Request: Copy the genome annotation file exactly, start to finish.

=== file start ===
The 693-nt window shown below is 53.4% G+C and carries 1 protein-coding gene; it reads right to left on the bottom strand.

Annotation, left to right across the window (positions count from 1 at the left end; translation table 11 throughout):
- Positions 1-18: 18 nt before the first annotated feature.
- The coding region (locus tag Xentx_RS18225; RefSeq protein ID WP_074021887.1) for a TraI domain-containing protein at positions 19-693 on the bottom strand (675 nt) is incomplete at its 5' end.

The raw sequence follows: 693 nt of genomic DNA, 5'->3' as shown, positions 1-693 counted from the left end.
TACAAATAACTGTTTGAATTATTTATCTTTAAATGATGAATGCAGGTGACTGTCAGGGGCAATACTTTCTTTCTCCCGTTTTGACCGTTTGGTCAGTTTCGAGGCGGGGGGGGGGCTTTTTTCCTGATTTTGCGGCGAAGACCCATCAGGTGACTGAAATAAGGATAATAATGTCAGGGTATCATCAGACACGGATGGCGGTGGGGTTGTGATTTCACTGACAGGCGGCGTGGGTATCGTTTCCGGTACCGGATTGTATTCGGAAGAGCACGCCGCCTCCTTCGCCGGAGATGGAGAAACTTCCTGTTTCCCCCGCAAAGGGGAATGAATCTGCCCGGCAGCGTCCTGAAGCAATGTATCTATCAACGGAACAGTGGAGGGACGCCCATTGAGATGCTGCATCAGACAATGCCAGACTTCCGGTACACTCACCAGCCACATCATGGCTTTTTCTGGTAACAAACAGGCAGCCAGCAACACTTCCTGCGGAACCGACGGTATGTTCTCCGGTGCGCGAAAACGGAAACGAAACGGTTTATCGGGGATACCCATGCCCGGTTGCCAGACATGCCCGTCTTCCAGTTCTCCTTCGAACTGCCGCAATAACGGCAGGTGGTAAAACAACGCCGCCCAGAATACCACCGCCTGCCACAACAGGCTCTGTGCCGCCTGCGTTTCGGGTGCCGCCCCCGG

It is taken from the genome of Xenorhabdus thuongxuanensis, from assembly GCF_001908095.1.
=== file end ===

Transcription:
The 693-nt window shown below is 53.4% G+C and carries 1 protein-coding gene; it reads right to left on the bottom strand.

Annotation, left to right across the window (positions count from 1 at the left end; translation table 11 throughout):
- Positions 1-18: 18 nt before the first annotated feature.
- The coding region (locus tag Xentx_RS18225; RefSeq protein ID WP_074021887.1) for a TraI domain-containing protein at positions 19-693 on the bottom strand (675 nt) is incomplete at its 5' end.

The raw sequence follows: 693 nt of genomic DNA, 5'->3' as shown, positions 1-693 counted from the left end.
TACAAATAACTGTTTGAATTATTTATCTTTAAATGATGAATGCAGGTGACTGTCAGGGGCAATACTTTCTTTCTCCCGTTTTGACCGTTTGGTCAGTTTCGAGGCGGGGGGGGGGCTTTTTTCCTGATTTTGCGGCGAAGACCCATCAGGTGACTGAAATAAGGATAATAATGTCAGGGTATCATCAGACACGGATGGCGGTGGGGTTGTGATTTCACTGACAGGCGGCGTGGGTATCGTTTCCGGTACCGGATTGTATTCGGAAGAGCACGCCGCCTCCTTCGCCGGAGATGGAGAAACTTCCTGTTTCCCCCGCAAAGGGGAATGAATCTGCCCGGCAGCGTCCTGAAGCAATGTATCTATCAACGGAACAGTGGAGGGACGCCCATTGAGATGCTGCATCAGACAATGCCAGACTTCCGGTACACTCACCAGCCACATCATGGCTTTTTCTGGTAACAAACAGGCAGCCAGCAACACTTCCTGCGGAACCGACGGTATGTTCTCCGGTGCGCGAAAACGGAAACGAAACGGTTTATCGGGGATACCCATGCCCGGTTGCCAGACATGCCCGTCTTCCAGTTCTCCTTCGAACTGCCGCAATAACGGCAGGTGGTAAAACAACGCCGCCCAGAATACCACCGCCTGCCACAACAGGCTCTGTGCCGCCTGCGTTTCGGGTGCCGCCCCCGG

It is taken from the genome of Xenorhabdus thuongxuanensis, from assembly GCF_001908095.1.